Transient Ischemic Attacks (TIAs) – Cause, Symptoms and Treatment Options

A sudden, temporary lack of blood flow to the brain leads to Transient Ischemic Attacks (TIAs) also known as mini-strokes. Unlike a Hemorrhagic stroke and Ischemic Stroke, a TIA does not kill brain cells or cause permanent disability.

TIA symptoms, similar to an ischemic stroke, resolves within 24 hours, however, most of them usually last for just a few minutes. These warning signs include numbness on one side of the body, dizziness or balance imbalance, confusion, trouble in talking or understanding, vision problems and severe headache. TIAs, like two other kinds of strokes, may have large, obvious neurologic defects like paralysis.

Individuals over 60 and with high blood pressure, high cholesterol, diabetes, heart disease, obesity issues, smoking habit and family history of strokes are at higher risk of getting a TIA.  Sometimes, a mini stroke can be a warning sign of an Ischemic Stroke. 10% of people with TIAs will have a stroke within three months. Studies imply that if blood pressure, cholesterol levels are controlled with medication, the risk of future stroke can be reduced to only 2%.

TIA Diagnosis and Treatment

If the symptoms persist and a stroke situation exists, the patient needs to be examined, though blood tests and several other tests need to be performed to ensure that the bleeding into the brain is not the cause of the symptoms. A full neurologic exam should be carried out for identifying any weakness or numbness, walk and coordination issue, vision problems and any impairments related to hearing, speech and language comprehension. Other tests that may be considered include Electrocardiogram (for checking irregular heart rhythms), CT scan of the head (for checking bleeding in the brain) and Carotid Ultrasound (for checking narrowing of the blood vessels in the anterior part of the neck.

Once the doctor has determined the cause of the TIA, the goal of the treatment is to correct the abnormality and prevent a stroke. Depending on the cause of the mini stroke, your doctor may prescribe medication to reduce blood clotting or may suggest surgery.

Medication

Doctors use several medications to decrease the likelihood of a stroke, depending on the location, cause and severity of TIA. Some practitioners may prescribe Aggrenox, a combination of Aspirin and Dipyridamole. Medications for hypertension and medications for cholesterol can also be prescribed alongside Antiplatelet medicines to optimize blood pressure, cholesterol and lipid levels.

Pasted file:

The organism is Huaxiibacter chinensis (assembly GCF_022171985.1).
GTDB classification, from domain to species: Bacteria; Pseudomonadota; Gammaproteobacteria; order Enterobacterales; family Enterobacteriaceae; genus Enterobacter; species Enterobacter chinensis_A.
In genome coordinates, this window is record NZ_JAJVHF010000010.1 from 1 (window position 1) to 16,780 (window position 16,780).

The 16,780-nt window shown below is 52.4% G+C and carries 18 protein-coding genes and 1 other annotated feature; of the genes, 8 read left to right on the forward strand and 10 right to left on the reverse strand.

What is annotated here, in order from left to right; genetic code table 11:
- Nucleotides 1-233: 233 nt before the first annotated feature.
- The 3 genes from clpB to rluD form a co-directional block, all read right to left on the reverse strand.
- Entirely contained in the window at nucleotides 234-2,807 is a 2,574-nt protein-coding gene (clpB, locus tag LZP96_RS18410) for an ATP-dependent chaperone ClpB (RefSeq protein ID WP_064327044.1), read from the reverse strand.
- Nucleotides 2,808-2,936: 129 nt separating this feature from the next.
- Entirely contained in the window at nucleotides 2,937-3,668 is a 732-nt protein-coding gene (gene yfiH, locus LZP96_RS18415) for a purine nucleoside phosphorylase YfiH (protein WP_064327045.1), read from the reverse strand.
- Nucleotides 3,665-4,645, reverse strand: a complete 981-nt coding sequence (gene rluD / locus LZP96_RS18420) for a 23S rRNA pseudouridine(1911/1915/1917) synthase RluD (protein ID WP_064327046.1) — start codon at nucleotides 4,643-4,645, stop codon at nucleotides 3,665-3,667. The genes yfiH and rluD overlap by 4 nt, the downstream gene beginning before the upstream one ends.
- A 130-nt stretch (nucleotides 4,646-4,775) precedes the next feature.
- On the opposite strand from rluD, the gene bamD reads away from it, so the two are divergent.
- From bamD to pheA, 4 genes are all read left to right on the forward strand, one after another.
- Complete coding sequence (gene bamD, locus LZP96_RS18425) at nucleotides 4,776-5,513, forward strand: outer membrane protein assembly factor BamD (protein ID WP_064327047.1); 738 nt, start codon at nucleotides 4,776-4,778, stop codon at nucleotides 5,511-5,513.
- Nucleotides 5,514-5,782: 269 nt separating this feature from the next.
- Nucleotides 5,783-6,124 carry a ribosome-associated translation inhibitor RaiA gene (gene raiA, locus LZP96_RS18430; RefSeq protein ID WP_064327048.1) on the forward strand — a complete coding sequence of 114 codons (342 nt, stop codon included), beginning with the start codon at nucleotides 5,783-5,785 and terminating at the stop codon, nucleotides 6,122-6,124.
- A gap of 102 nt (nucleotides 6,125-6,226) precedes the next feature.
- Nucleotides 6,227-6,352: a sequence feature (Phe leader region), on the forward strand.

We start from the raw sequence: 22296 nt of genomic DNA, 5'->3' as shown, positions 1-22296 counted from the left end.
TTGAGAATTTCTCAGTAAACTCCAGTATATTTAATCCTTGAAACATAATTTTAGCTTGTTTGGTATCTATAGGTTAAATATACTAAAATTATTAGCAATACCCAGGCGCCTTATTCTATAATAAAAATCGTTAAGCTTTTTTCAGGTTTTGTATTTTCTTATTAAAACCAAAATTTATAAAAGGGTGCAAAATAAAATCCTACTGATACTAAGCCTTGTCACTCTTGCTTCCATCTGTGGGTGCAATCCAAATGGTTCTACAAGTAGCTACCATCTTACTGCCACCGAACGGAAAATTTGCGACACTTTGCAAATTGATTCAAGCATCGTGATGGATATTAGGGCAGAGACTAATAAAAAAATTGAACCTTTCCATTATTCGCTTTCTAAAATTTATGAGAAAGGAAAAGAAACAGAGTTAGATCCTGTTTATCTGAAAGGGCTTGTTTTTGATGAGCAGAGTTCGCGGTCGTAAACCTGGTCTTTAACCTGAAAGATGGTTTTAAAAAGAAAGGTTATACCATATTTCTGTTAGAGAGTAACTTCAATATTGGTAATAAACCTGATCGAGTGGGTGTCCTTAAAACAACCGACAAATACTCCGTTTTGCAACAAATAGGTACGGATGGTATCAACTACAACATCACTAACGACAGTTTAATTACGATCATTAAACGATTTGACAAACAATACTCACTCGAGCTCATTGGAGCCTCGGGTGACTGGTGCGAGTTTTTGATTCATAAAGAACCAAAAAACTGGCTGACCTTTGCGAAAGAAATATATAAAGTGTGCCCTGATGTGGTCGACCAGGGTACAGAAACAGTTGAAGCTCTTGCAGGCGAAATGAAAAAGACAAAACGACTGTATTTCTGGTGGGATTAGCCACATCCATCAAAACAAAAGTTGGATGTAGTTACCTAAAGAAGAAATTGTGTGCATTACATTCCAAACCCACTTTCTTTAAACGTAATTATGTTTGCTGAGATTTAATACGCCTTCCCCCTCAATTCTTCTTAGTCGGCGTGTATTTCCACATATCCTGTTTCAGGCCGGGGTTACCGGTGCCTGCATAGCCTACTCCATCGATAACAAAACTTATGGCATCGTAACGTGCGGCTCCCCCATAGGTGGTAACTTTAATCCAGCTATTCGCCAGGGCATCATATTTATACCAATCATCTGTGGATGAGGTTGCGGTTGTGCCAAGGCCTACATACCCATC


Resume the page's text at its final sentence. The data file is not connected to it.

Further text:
Surgical Option(s)

If the carotid ultrasound figures out major narrowing of the artery (stenosis), a vascular surgeon may need to unclog the artery using Carotid Endarterectomy. The preventive procedure involves removing part of the lining of the damaged carotid artery and any fatty deposits that have accumulated therein. The procedure is avoided for people with partial blockage because of the risk of stroke during the surgery.

In certain cases, a surgery called Carotid Angioplasty, also known as Stenting, is recommended. The procedure involves inserting and inflating a tiny balloon to open a clogged artery and placing a small wire tube (stent) into the artery to decrease the chance of it narrowing again.  

Stroke Prevention Post-TIA

Minimizing stroke risk factors is a lifelong effort. It is important for a TIA patient to stick with his treatment plan and follow-up medical appointments. Apart from taking medicine, such as blood thinners, one can lower the risk of having a stroke by investing in a healthy lifestyle. This includes limiting smoking and drinking, eating a healthy diet and exercising to control high blood pressure and cholesterol.

Having a well-balanced diet, with plenty of fruit and vegetables, whole grains, fish, poultry, and very lean meat is important.  Junk foods and foods with saturated and trans fats should be avoided. Reducing salt (sodium) intake is also helpful for Individuals who are prone to high blood pressure. Exercising for at least 150 minutes throughout a week and losing weight to normal levels is recommended to decrease the risk of having a stroke. Reserving at least 7 hours for sound quality, continuous sleep every day is also necessary.